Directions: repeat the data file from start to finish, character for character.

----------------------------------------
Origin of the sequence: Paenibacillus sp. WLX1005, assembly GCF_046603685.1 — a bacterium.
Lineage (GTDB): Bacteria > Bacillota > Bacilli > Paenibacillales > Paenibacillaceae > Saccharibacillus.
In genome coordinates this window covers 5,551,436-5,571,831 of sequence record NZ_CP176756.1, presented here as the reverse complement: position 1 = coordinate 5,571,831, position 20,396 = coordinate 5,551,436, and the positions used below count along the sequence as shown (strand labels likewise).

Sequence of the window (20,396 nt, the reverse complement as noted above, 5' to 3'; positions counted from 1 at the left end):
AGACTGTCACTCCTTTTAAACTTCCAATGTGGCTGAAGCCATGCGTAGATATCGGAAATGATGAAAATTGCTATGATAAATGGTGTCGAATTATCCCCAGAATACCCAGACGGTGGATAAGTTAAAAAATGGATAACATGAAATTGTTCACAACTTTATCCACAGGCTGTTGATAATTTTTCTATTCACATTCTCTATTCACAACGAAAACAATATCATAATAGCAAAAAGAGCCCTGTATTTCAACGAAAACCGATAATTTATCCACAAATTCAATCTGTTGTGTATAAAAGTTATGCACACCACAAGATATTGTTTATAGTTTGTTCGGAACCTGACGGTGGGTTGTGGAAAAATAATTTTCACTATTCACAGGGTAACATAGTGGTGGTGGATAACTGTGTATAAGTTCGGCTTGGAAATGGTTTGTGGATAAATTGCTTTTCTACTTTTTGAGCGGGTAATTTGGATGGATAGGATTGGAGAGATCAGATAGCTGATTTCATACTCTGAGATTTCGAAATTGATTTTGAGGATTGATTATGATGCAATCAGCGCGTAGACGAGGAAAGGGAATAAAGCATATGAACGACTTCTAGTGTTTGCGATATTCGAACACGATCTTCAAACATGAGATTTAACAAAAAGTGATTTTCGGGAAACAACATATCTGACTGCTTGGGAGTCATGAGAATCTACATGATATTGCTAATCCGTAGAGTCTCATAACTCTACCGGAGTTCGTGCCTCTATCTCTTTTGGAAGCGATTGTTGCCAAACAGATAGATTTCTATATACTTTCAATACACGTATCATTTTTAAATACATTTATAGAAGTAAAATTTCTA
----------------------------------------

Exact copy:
Origin of the sequence: Paenibacillus sp. WLX1005, assembly GCF_046603685.1 — a bacterium.
Lineage (GTDB): Bacteria > Bacillota > Bacilli > Paenibacillales > Paenibacillaceae > Saccharibacillus.
In genome coordinates this window covers 5,551,436-5,571,831 of sequence record NZ_CP176756.1, presented here as the reverse complement: position 1 = coordinate 5,571,831, position 20,396 = coordinate 5,551,436, and the positions used below count along the sequence as shown (strand labels likewise).

Sequence of the window (20,396 nt, the reverse complement as noted above, 5' to 3'; positions counted from 1 at the left end):
AGACTGTCACTCCTTTTAAACTTCCAATGTGGCTGAAGCCATGCGTAGATATCGGAAATGATGAAAATTGCTATGATAAATGGTGTCGAATTATCCCCAGAATACCCAGACGGTGGATAAGTTAAAAAATGGATAACATGAAATTGTTCACAACTTTATCCACAGGCTGTTGATAATTTTTCTATTCACATTCTCTATTCACAACGAAAACAATATCATAATAGCAAAAAGAGCCCTGTATTTCAACGAAAACCGATAATTTATCCACAAATTCAATCTGTTGTGTATAAAAGTTATGCACACCACAAGATATTGTTTATAGTTTGTTCGGAACCTGACGGTGGGTTGTGGAAAAATAATTTTCACTATTCACAGGGTAACATAGTGGTGGTGGATAACTGTGTATAAGTTCGGCTTGGAAATGGTTTGTGGATAAATTGCTTTTCTACTTTTTGAGCGGGTAATTTGGATGGATAGGATTGGAGAGATCAGATAGCTGATTTCATACTCTGAGATTTCGAAATTGATTTTGAGGATTGATTATGATGCAATCAGCGCGTAGACGAGGAAAGGGAATAAAGCATATGAACGACTTCTAGTGTTTGCGATATTCGAACACGATCTTCAAACATGAGATTTAACAAAAAGTGATTTTCGGGAAACAACATATCTGACTGCTTGGGAGTCATGAGAATCTACATGATATTGCTAATCCGTAGAGTCTCATAACTCTACCGGAGTTCGTGCCTCTATCTCTTTTGGAAGCGATTGTTGCCAAACAGATAGATTTCTATATACTTTCAATACACGTATCATTTTTAAATACATTTATAGAAGTAAAATTTCTA